If Democrats truly have a hard time understanding why the inevitability of a Democrat in the White House in 2009 is looking less certain these day, consider the debate regarding the gasoline tax holiday.
The Moveon.org bunch, egged on by their candidate, Barack Obama, believe that Hillary Clinton is pandering to voters by proposing a summer holiday from the federal taxes imposed on each gallon of gas. Maybe, but isn’t pandering to voters pretty much the first entry under the politician job description? Thus, criticizing a fish for swimming is as useless as it is unnecessary.
The real issues with Clinton’s proposal appears to be two-fold. First, it aligns her with John McCain, the Republican presidential candidate in waiting. Apparently, bi-partisanship is the worst thing that can happen, not the best. There may be differences, even significant ones, between McCain’s and Clinton’s proposals on the gas tax, but figuring them out is a waste of time. Neither proposal stands a chance. On the political scale, there’s a better chance of getting Vladimir Putin and LeBron James together to personally wash each and every car in Washington, D.C. then of getting gas tax holiday enacted.
Second, it doesn’t make much economic sense, or at least the theory goes. Back-of-the-napkin calculations put the potential savings at around $30 a driver, assuming all else remains equal. But as we’re being told, particularly but not exclusively by Obama, all things won’t remain equal. There is the chance, for example, that the oil companies will raise prices. True, but that’s what they do. It’s pretty much in the keeping a fish from swimming category. Moreover, even if oil prices rise, that will be related increase to global demand than the temporary suspension of a federal tax. In other words, as the price of oil rises the impact of a tax holiday rises, not falls, at least until that tax is reinstituted later on.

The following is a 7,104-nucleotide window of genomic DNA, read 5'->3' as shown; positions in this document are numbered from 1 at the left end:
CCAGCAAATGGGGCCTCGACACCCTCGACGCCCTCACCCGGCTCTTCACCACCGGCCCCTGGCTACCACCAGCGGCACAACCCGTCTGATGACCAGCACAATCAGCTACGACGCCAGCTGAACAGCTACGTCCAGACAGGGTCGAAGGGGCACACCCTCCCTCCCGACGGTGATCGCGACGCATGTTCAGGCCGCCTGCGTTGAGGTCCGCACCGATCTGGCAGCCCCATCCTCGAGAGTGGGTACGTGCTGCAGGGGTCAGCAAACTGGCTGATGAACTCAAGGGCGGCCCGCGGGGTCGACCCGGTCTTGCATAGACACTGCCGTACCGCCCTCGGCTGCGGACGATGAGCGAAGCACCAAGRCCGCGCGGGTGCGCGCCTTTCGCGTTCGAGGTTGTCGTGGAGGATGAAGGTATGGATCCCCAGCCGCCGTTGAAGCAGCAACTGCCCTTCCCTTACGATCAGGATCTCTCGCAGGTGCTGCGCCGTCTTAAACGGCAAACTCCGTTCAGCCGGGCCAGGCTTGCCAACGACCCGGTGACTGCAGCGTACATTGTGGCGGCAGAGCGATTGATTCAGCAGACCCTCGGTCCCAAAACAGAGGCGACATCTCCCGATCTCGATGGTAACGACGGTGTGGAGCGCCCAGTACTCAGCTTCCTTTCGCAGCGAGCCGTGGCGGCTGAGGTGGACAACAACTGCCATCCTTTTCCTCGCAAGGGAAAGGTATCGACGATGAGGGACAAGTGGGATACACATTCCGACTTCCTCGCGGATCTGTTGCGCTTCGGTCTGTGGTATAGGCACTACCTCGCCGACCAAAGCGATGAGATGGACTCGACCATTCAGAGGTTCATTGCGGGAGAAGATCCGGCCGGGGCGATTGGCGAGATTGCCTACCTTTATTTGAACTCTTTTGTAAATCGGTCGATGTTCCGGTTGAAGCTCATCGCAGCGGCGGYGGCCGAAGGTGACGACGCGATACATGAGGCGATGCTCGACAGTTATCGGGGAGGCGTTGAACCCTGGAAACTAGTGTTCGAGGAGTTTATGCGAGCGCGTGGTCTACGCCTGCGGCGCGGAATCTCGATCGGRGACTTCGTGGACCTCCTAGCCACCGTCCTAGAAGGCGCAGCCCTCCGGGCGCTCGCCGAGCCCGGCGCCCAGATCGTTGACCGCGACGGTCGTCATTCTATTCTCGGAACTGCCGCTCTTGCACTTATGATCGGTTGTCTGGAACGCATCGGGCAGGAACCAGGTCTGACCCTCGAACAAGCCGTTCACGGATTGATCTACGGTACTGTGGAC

But the larger issue is one of detachment—from the electorate in general and from those suffering economically in particular. Even if the savings is around $30 a driver, so what? By essentially conceding the money, even at such small levels, to the federal government at the expense of taxpayers pockets, the Democrats who criticize Clinton on this issue only play further into the hands of Republicans. The one criticism of the Democrats that they’ve never been able to shake is that they never met a tax they didn’t like. It’s why McCain made the proposal in the first place. He thought both Democratic candidates would oppose it. Obama played according to script. Clinton threw him a curve ball.